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leslieruf's picture
leslieruf

This bake was quite a change in method for me.  Normally I mix, bulk ferment and shape during the day, cold retard overnight and bake first thing in the morning.  This time I started late in the day. 

I had some levain left from another bake so just added a bit more flour, some bran and left it to mature.  My formula was a simple white 74% hydration sourdough with 8% prefremented flour.  I made 2 loaves, 1 with a pinch of ascorbic acid (to see if it made a difference) and 1 standard.  This was just something to try after DanAyo had brought this topic up recently.  The loaves were both 550 g. both loaves treated exactly the same.

5:30 pm Mix flour and water for a 1 hour autolyse, Ascorbic acid treated dough felt very wet and I worried a bit.

6:30 pm added salt and levain, gently dimpled levain and did a few stretch and folds followed by 80 slap and folds (I am still working on getting good strength in my doughs).  

7 pm 15 stretch and folds in the bowl followed by 4 of Trevor's coil folds. This was repeated 3 more times and just before 9 pm I placed dough in covered bowls in my conservatory with windows cracked open. Overnight temperature was forecast to be 10 - 11 deg C and I kept my fingers crossed that the bulk ferment would hold till this morning.  Both doughs were very soft but had come together well.

8:15 am this morning I preshaped dough, rested 15 minutes then shaped.  the ascorbic acid treated dough felt and looked a little puffier.  The dough was proofed for about an hour and a half only.  The heating was on in the house so room temperature was probably about 21 deg C,  I prefer scoring cold dough so this was a bit of a challenge and it looked quite flat as it went into the oven.  Standard bake 15 mins lid on in DO and 15 mins lid off at about (230 deg C) 475 deg F.

Left hand loaf is treated with ascorbic acid. 

Ok, they look good, sprang very well in the oven.  Not a great deal between the two in fact.

Late afternoon I cut the loaves to slice and freeze and got quite a surprise.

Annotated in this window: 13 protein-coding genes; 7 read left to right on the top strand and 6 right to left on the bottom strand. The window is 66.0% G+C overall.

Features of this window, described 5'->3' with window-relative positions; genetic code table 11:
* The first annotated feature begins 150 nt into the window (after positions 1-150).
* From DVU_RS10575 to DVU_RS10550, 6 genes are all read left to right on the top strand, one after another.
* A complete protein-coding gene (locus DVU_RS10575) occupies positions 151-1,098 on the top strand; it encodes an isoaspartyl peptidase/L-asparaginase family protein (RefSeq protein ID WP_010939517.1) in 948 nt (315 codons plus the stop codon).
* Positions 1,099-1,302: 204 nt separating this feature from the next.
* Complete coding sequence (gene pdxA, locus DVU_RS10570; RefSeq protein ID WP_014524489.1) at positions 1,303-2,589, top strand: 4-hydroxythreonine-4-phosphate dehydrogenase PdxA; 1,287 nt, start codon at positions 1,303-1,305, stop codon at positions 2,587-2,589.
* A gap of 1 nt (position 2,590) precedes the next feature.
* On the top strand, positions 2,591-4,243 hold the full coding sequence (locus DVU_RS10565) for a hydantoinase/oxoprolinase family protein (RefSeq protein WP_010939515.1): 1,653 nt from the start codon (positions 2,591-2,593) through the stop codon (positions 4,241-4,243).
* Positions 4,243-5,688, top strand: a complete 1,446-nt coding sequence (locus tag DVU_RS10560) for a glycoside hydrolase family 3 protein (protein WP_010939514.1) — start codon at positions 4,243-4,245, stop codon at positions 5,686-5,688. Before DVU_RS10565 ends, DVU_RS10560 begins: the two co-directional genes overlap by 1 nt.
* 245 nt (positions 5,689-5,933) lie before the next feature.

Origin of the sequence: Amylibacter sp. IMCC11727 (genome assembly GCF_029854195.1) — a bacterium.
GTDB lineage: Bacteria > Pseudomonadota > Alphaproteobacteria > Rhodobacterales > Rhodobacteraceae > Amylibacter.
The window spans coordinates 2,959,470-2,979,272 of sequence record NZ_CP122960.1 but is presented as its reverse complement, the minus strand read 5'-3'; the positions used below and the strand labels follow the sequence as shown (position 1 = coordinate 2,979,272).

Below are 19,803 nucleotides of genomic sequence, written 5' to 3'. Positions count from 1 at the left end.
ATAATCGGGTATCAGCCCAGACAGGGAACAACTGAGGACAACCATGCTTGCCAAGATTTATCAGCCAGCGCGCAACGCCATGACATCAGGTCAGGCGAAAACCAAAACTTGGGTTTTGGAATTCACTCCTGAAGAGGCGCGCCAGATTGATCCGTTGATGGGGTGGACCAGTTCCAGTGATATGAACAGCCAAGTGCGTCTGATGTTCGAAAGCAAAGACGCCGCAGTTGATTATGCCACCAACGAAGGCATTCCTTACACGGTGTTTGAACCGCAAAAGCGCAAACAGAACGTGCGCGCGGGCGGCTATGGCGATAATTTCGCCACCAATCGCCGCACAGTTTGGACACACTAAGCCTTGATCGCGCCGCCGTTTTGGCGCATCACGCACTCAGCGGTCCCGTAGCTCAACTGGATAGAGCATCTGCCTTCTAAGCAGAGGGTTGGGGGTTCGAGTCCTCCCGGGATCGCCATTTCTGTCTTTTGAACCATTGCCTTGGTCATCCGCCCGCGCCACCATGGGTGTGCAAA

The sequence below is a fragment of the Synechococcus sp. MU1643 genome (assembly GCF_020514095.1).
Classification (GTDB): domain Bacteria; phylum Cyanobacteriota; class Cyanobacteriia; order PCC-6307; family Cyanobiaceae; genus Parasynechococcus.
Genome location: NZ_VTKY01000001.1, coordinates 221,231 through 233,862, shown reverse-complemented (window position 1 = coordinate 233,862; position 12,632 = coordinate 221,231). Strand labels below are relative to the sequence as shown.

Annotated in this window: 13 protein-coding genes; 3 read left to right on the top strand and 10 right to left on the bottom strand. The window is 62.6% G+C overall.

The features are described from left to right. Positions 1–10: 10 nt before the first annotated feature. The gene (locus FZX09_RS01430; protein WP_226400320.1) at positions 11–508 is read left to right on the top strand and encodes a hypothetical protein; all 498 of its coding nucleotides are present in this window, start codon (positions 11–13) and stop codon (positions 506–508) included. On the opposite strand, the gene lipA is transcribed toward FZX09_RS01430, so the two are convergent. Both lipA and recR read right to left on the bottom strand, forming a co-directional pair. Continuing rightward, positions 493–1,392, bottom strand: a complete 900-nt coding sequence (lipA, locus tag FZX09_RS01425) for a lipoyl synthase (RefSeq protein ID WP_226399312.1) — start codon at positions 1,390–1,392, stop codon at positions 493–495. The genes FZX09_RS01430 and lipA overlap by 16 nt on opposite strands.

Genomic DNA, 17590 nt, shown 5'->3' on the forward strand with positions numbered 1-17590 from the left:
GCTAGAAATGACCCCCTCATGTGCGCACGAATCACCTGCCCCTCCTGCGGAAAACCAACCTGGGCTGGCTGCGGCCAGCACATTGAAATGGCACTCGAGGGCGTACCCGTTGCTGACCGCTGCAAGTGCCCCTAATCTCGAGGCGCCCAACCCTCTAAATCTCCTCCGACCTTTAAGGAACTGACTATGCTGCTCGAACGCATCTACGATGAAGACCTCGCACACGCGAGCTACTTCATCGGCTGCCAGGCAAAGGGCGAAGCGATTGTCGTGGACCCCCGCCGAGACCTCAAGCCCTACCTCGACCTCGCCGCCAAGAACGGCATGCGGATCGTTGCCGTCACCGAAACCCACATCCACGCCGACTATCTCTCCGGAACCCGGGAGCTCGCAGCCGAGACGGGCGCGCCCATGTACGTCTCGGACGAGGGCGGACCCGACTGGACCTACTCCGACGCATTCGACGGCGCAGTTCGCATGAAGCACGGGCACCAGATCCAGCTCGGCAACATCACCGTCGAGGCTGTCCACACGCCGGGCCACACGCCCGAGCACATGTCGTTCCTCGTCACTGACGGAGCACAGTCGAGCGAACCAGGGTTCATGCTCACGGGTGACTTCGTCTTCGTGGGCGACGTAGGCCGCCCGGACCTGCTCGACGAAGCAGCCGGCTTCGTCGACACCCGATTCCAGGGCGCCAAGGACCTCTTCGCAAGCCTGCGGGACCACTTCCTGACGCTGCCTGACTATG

Top slice is the standard bake, the lower slice is from the Ascorbic acid treated dough.  I am a happy camper. Didn't set out to achieve this but will definitely attempt this again.  Not sure if it was the long long bulk ferment at relatively cool temperatures or the slap and folds or something else all together.  No retardation either.  I don't make many straight white breads anymore and while I don't always want a crumb like this, it is really fun to have achieved it.  

Earlier in the morning I had baked 2 loaves of Trevor Wilson's European Peasant bread a l Danni3113.  I remembered to fix the levain % and this too turned out really well.  I won't write out method etc it is a repeat of an earlier bake.

Crumb

Must admit this is a very nice bread indeed.  I mucked up the actual weights of the differing grains but I think I got it about right in the end.  It didn't matter, it tastes wonderful and we really had to hold back at lunchtime.

I think I need a rest now, I have "baked up a storm" over the last few days but we have an interesting selection in the freezer.

happy baking everyone

Leslie

suminandi's picture
suminandi

Using a recipe posted in 2013 by d_a_kelly for Panettone a tre impasti in June. My adaptation was to use mango yeast water as the water to build the first impasto and then a small amount ( 5gr) of stiff rye starter in the second dough build. 

The first dough made Saturday late morning, the second late evening Saturday. The last build made Sunday morning and baked when it had tripled ( or perhaps 4x) in a loaf pan. Hand kneaded each step. Used Montana Flour and Grain unbleached white flour. It is a high gluten wheat flour. Baked it when it had risen past the pan lip. It was still growing. Could have used a bigger pan. Great oven spring. May not be able to cool it fully before the family riots. 

Used vanilla extract + orange bitters to simulate fiori de sicillia, and it smells good. 

 

Bread1965's picture
Bread1965

I'm constantly frustrated by any amount of left over starter. It seems so wasteful. So most of the time I simply place whatever's leftover into the jar with the rest of Charlie - my loyal starter.